The U.S. National Transportation Safety Board (NTSB) recently released its final Probable Cause report on the crash of a Beechcraft King Air B200 that occurred at Wichita, Kansas, October 30, 2014. A solo pilot, delivering the airplane to a refurbishment shop after it had just been sold, reported the loss of the big turboprop’s left engine immediately after takeoff. The airplane turned left, toward the dead engine, through about 120° of heading change, before impacting in a fiery crash into a simulator training facility. The pilot, and three persons training in a simulator, died in the intense fireball caught on security cameras. Two additional people in the simulator bay suffered extensive burns; four others in the facility endured less-serious injuries.
The NTSB report states the King Air never got higher than 120 feet before descending, nearly wings level but in enough of a slip it was noticed by witnesses on the ground. The gear remained extended throughout the brief flight. Extensive fire damage prevented investigators from determining whether the propeller was feathered, or if the autofeather and rudder boost systems were turned on at the time of the crash. The NTSB’s final determination of the cause of the crash is:
The pilot’s failure to maintain lateral control of the airplane after a reduction in left engine power and his application of inappropriate rudder input. Contributing to the accident was the pilot’s failure to follow the emergency procedures for an engine failure during takeoff. Also contributing to the accident was the left engine power reduction for reasons that could not be determined because a post-accident examination did not reveal any anomalies that would have precluded normal operation and thermal damage precluded a complete examination.
I was shocked with the horror of this thought: When he began his takeoff roll, as he moved the thrust levers forward for takeoff, the pilot and three others affected by his actions had only two minutes to live.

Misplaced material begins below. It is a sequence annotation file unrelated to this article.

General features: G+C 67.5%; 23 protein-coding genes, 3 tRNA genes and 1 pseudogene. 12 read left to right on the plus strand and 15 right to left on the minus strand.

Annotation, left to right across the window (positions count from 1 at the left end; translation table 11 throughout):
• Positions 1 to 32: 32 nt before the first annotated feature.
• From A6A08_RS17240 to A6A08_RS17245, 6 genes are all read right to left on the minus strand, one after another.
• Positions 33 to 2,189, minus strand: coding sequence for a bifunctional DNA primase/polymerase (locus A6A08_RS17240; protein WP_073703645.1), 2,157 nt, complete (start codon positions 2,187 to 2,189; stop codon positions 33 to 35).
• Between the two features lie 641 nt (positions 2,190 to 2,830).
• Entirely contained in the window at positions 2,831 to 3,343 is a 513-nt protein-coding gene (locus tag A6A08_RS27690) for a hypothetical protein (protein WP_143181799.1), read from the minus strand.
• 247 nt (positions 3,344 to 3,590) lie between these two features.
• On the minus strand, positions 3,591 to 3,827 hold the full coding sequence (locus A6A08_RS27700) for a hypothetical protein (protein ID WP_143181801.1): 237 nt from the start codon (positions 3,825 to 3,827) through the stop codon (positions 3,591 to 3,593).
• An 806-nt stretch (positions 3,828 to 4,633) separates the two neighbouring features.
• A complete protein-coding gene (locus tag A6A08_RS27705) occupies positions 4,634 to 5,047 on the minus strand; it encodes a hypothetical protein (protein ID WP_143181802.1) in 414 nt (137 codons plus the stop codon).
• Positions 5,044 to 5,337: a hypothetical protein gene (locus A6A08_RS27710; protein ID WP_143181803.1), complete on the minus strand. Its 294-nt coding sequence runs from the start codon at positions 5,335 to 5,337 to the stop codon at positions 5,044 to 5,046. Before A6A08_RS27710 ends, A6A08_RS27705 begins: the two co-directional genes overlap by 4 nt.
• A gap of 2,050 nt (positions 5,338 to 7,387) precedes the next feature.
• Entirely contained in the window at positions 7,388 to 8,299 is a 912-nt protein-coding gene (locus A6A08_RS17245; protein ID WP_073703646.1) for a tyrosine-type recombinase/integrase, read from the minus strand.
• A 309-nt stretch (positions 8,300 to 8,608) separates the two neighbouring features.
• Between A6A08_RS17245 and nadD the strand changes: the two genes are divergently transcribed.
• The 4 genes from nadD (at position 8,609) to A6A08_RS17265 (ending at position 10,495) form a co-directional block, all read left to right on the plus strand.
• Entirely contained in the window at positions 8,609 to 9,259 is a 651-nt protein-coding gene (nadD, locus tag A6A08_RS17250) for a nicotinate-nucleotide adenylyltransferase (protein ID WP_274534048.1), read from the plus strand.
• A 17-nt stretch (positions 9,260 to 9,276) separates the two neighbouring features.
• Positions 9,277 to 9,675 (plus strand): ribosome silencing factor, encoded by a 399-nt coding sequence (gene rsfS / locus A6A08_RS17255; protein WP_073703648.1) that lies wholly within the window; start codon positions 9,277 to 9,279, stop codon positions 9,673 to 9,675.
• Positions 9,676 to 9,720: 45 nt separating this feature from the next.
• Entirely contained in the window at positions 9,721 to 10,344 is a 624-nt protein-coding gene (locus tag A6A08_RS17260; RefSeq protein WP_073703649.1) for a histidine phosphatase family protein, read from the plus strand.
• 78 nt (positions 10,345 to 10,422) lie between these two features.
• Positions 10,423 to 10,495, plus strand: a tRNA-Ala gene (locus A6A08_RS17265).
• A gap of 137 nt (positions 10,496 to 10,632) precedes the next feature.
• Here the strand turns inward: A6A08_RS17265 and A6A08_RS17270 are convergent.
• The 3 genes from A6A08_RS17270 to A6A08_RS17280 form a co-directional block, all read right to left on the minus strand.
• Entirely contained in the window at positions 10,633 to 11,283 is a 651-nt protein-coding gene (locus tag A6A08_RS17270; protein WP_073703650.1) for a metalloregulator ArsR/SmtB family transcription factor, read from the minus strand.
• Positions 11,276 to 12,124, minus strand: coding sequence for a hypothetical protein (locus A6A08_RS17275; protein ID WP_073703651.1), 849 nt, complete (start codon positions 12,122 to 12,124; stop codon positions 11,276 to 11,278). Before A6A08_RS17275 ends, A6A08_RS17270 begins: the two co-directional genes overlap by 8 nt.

PUSH and HOLD
How could this be possible in a twin-engine turboprop? Because, however unlikely, it still is possible. Your required actions are pretty well-defined, and actually quite limited, when an engine quits immediately after takeoff. The good news is, that means you have only a few things to train for–you don’t have to make it up as you go. If you’re prepared, there is no immediate decision to make at the moment the failure occurs. Respond with the correct procedure; your time to make decisions comes (shortly) later.
If an engine fails just after takeoff you have only two things to do immediately:
PUSH FORWARD on the controls to maintain the proper, controllable airspeed; and
HOLD HEADING with rudder and wings level.
You PUSH FORWARD to attain the proper attitude for VYSE (“blue line”) speed with a windmilling propeller. In all the piston twins I’ve flown, this is very slightly above level flight…three degrees nose-up in a Beech Baron, for example. Ask your type-specific instructor for the windmilling-propeller pitch attitude for the airplane you fly. The proper attitude assures sufficient airspeed over the control surfaces to prevent a VMC roll and loss of control while approximating blue line speed. This gives you time to choose whether to pull both throttles and land or to maintain this attitude for aircraft control as you perform the memory steps of the Engine Failure in Flight checklist.